5 Little-Known or Sensitive Policies That Need to Be in Your Employee Handbook

5 Items for Employee Handbook

Constructing an effective employee handbook requires that you cover most workplace eventualities without making your document the size of a dictionary. A good handbook has to cover the essentials, such as workplace behaviors, sick leave, vacation time, and pay schedules. And while you have to be discerning about what you include, you cannot afford to overlook important but little-known or sensitive policies. As society continues to change, so must your employee policies. Fortunately, you can find expert help with these issues. America’s Back Office can help you with all your HR tasks, including your handbook. The following are five key items you should include in your company’s manual.

1. Employee Handbook Acknowledgement Clause

You can send your employees a handbook link, but you cannot make them read it. Some people will never go through it as thoroughly as they should. You can, however, make employees sign a statement saying that they have read the handbook. That way, no one can claim that they were unaware of the dress code or overtime rules. If you prefer, you can have an acknowledgment clause at the end of each section in the handbook. It’s a simple but important addition that can prevent many misunderstandings between management and the workers.

2. Employee Handbook Allergen Policy

Schools and restaurants are not the only businesses that need an allergen policy. Doctors have diagnosed many people with allergies to common substances such as nuts, shellfish, and perfumes. Some reactions to these items can be life-threatening for employees and clients alike. You may not want to ban nuts and colognes, but you might encourage your employees to be aware of their effect on others. In addition, you should create a procedure for dealing with allergic reactions and notify everyone of the location of EpiPens.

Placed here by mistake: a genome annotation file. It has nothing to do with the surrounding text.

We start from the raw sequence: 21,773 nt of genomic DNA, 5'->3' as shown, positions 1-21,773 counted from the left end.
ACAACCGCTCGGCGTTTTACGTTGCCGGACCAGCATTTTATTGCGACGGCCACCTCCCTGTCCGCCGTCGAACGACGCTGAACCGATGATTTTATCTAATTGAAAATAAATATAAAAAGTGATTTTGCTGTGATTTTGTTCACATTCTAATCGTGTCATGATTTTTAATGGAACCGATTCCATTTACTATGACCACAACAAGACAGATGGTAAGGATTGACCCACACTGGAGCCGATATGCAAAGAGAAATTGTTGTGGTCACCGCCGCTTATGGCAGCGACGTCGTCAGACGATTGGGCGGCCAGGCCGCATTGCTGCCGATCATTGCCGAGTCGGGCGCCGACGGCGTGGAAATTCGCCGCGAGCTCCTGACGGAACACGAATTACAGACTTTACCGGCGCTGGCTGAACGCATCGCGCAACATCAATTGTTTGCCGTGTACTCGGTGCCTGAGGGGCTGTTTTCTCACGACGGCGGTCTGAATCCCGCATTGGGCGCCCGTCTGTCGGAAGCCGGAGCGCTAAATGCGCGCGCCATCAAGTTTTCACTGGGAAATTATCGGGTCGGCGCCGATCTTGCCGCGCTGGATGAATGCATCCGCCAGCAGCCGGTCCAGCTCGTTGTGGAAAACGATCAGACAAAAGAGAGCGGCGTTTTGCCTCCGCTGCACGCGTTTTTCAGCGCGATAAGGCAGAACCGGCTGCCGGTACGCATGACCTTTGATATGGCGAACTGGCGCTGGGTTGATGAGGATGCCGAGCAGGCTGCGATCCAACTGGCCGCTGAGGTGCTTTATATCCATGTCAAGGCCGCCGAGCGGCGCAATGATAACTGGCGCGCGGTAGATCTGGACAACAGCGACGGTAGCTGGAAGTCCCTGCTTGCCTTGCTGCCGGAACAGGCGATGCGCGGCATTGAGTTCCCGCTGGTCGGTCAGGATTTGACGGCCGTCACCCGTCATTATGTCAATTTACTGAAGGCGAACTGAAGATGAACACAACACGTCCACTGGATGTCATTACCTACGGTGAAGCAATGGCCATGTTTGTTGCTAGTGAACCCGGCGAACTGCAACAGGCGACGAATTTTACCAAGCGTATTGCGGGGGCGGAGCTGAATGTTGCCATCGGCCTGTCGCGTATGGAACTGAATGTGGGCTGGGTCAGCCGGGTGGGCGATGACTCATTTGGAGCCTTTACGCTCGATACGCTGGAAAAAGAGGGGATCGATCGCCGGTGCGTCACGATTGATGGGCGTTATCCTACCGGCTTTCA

Reducing the number of allergens in your building will improve employee health and boost production. Make sure everyone is aware of your policy and enforce it. You can do your part by keeping peanuts out of your office and cutting down on the perfume or aftershave.

3. Employee Handbook Bathroom Policy

You need to have a clear bathroom policy that covers non-binary individuals. If someone identifies as female, can they use that bathroom? Do you have non-gender bathrooms available? According to the Occupational Safety and Health Administration (OSHA), employees should be able to use the restroom that matches their gender identity. If someone in your employ identifies as male, they should use the men’s restroom. If someone identifies as female, they should use the women’s restroom. The choice should be up to the employee.

OSHA further states that employers should not require legal or medical documents to prove their employees’ gender status. You cannot force these employees to use a segregated bathroom, either. However, providing a few non-gender-specific bathrooms is a good idea since any employee can use them.